Janneke: Writing in third person! I know some authors love writing in third person but its just too confusing for me!
Cassie: Indie authors in particular need to stop treating each other like competition and tearing each other down. When indie authors support each other it makes readers that enjoy indie authors happy. Lend a hand to your fellow authors because they know exactly what you are going through and in turn they will lend you a hand which will help you both make your way up in the literary world.
Question 12: What are your go to genres?
Samantha: I’ll read any fiction, but I tend to really like stuff that falls under the speculative fiction umbrella. So paranormal, dystopian, fantasy, horror, sci-fi, etc.
Stephanie: Horror or paranormal/Paranormal Romance
Cathy: A well written book doesn’t matter what genre it is in.
John: I’ll pretty much read anything, but my I would have to say sci-fi, comedy, horror, suspense, mystery.
Rebelle: I read a lot of paranormal, horror, and mystery. I stay away from anything mainstream. You can’t pay me to read the 50 shades books.
Virginia: Dark romance, erotica, contemporary romance and horror romance.
Jolene: If you asked my husband he would say porn I like paranormal romance books not totally huge on the straight forward vampire or werewolf. Like more detail or different animals. Also like books with the Greek gods in them. I have always told everyone if I had to pick a religion I would pick that one. They are at least interesting. Anything romance/erotica. I do like some science fiction depends on the author. Horror, suspense. It would be easier to say I don’t like religious books or books that are just big hate rants.
Roxanne: First and foremost is Paranormal, Comedy Romance and fantasy fiction
Paul: Mostly anything that’s not cheesy romance.
Janneke: Horror, Romance, Thrillers, Crime, Anything really as long as the story is good
Cassie: I have always been somewhat of a genre hopper but I always come back to speculative fiction and contemporary. I think it is because I really enjoy reading both about things that are happening currently in our world and things that could possibly happen in our world down the line.
Question 13: Do you prefer ebook or paperback?
Samantha: I love both. Ebook for convenience and instant gratification… but paperback just feels luxurious and awesome to read.
Stephanie: I read more on my Kindle but I have a nice collection of paperbacks. There is something about holding a book in my hands.
John: E-books are pretty convenient in terms of amount of books you can actually carry with you, but nothing can replace the experience of a paperback. The smells, the feeling of turning the page.
Rebelle: I love both e-books and paperbacks. I can afford more e-books and have greater access to them but I love going to the bookstore and coming home with a trophy book.
Virginia: Ebook is easier to have on hand, but there it’s nothing like the feeling of holding a paperback.
Jolene: It used to be paperback only for so many years. But now I really like ebooks I seem to read those more than regular books. I do still get some of my favorite published author books in paperback copies to keep in my collections.
Roxanne: Although I mostly read via my kindle app on my phone I do like to read the occasional paperboy as sometimes there’s nothing like the feel and smell of a good book
Paul: I like ebook because I can carry lots of ebooks without any extra weight.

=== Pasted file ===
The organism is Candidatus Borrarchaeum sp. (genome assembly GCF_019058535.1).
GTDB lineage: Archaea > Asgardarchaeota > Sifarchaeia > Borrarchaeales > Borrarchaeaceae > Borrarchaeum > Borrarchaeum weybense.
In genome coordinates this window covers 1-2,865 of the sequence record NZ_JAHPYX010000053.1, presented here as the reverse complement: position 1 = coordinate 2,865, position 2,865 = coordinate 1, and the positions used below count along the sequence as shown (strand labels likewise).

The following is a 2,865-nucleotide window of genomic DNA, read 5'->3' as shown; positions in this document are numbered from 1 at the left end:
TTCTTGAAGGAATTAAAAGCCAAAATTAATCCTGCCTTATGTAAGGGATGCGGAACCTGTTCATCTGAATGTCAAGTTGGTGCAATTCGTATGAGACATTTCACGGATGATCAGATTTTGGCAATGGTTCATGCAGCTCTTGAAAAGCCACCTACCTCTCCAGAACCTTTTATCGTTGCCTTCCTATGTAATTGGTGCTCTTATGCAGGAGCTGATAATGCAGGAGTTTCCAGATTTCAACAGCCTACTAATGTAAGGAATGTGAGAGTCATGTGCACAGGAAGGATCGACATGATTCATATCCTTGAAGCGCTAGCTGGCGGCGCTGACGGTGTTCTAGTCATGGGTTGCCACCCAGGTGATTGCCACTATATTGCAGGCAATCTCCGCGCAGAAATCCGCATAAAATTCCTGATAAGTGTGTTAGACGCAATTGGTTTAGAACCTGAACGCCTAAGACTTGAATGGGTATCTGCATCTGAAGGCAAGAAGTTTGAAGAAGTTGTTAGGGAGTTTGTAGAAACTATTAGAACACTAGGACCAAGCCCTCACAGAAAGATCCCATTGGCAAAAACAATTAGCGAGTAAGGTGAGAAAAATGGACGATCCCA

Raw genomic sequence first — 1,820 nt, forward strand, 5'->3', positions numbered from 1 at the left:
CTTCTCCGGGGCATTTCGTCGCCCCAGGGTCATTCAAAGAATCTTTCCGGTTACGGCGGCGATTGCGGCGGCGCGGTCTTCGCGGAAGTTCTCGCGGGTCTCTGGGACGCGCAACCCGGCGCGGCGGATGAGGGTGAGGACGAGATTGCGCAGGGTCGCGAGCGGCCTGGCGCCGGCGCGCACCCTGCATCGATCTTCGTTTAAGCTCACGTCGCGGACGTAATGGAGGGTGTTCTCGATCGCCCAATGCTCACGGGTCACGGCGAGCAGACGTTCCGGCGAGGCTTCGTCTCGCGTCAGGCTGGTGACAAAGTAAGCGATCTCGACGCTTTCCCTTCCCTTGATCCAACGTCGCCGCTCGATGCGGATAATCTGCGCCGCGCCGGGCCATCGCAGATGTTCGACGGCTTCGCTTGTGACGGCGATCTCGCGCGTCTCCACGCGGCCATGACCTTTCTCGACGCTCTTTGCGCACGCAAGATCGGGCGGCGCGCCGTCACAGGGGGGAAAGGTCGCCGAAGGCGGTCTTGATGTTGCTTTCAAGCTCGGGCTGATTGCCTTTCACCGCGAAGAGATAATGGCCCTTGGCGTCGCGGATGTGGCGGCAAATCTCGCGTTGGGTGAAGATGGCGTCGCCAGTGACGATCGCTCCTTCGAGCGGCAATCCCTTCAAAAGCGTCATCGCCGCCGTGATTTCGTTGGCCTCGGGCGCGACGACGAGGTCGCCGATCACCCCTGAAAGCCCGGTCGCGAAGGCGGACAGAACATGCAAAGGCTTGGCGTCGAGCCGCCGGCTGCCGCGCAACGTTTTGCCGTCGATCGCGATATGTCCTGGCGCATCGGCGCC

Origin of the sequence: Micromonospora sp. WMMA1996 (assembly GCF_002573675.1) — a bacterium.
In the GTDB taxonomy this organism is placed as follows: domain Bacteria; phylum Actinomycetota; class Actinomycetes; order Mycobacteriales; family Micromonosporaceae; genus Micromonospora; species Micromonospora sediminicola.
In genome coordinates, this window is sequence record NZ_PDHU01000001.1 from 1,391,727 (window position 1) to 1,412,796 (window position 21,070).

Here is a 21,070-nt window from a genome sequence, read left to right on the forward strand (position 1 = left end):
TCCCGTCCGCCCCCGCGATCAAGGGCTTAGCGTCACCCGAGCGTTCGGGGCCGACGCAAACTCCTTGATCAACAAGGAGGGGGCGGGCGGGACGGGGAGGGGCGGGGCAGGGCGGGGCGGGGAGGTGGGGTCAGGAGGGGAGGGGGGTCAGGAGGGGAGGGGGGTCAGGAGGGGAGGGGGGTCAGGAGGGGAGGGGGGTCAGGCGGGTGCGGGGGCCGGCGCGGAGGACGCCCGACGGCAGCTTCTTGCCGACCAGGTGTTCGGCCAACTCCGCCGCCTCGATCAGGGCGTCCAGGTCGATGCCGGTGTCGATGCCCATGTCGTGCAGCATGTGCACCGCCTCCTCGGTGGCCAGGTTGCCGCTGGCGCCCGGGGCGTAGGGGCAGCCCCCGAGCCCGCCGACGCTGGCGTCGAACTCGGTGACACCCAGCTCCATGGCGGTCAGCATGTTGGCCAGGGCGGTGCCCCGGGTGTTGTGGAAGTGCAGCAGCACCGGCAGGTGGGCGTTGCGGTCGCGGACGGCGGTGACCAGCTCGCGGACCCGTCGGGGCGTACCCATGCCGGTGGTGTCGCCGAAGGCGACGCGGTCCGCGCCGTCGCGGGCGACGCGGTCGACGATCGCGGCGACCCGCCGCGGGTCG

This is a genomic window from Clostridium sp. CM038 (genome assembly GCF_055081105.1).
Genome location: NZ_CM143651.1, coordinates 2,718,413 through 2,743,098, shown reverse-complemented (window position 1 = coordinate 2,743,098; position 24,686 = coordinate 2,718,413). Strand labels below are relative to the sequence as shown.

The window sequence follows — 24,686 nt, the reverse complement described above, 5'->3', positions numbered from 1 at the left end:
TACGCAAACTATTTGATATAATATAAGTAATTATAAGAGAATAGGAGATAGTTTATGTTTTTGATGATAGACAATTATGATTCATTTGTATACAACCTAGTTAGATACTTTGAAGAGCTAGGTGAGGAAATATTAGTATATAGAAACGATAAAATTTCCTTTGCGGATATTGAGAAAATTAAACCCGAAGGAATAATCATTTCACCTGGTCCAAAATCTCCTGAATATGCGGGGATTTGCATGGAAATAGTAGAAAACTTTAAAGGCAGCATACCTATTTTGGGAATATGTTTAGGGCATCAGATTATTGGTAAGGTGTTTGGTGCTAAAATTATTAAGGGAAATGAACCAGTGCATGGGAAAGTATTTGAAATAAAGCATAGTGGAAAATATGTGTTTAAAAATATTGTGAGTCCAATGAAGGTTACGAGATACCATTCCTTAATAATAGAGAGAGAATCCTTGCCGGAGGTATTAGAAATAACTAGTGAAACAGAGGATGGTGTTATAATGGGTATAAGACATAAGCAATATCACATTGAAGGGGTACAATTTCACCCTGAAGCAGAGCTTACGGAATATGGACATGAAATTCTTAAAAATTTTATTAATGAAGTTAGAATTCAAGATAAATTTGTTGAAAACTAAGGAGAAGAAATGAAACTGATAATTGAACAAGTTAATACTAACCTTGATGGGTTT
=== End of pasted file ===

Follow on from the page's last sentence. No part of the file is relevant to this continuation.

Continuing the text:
Janneke: Paperback, I love the smell of books like most readers, But I cant always get the paperback so I read a lot of ebooks
Cassie: I enjoy both ebooks and paperbacks for different reasons. Ebooks are great because it is easy to pack around multiple books on a tablet and they are convenient for reading before bed. Paperbacks are great because there is really nothing like the smell and feel of a book in your hands. Plus I love being able to look over at all the gorgeous covers displayed on my bookshelf.
Question 14: What is your favorite kind of gift/prizes/swag?
Samantha: I think they’re all great! I’ve discovered several new favorite indies through winning their books. I think it’s cute when an author gives out a themed gift that relates to their book.
Stephanie: Autographed Dead Trees or ebooks.
Cathy: Sometimes ebook, sometimes paperback. I hate that we have to kill trees for paperbacks and I hate that ebooks aren’t valued in the same way.
John: Can never go wrong with gift cards, though books are a close second.
Rebelle: My favorite kind of swag is a book or bookmark. I can too easily damage or misplace anything else.
Virginia: Anything signed. Bookmarks, books, postcards, business cards… doesn’t matter.
If its swag, I want it usable. Key chains, bookmarks, jewelry and magnets are my fav.
Mark: EBook, takes up less space.
Jolene: I love signed books. I have quite a few of them from different published authors as well. I would say my favorite of those is one of the Nicholas Spark books I have autographed. I had to work the night that he was here in Minnesota signing books. So my husband took my two kids when they were little down to the mall of America and stood in line to get it signed for me. I also like book marks and the postcards. Not so much of the little trinket type of thing.
Roxanne: My favourite is signed books =) or things like cups with the name of the book on etc
Janneke: Paperbacks ofcourse!
Cassie: My favorite kind of prizes and swag, other than of course signed paperbacks, are things that are useful. I love getting things like bookmarks, notebooks, amazon gift cards because they are not something that is going to take up space in my house. Don’t get me wrong though, if I won something like a print of a cover from an author I love I would be framing it and hanging it up in my reading area but for the most part prizes and swag that are useful are the best.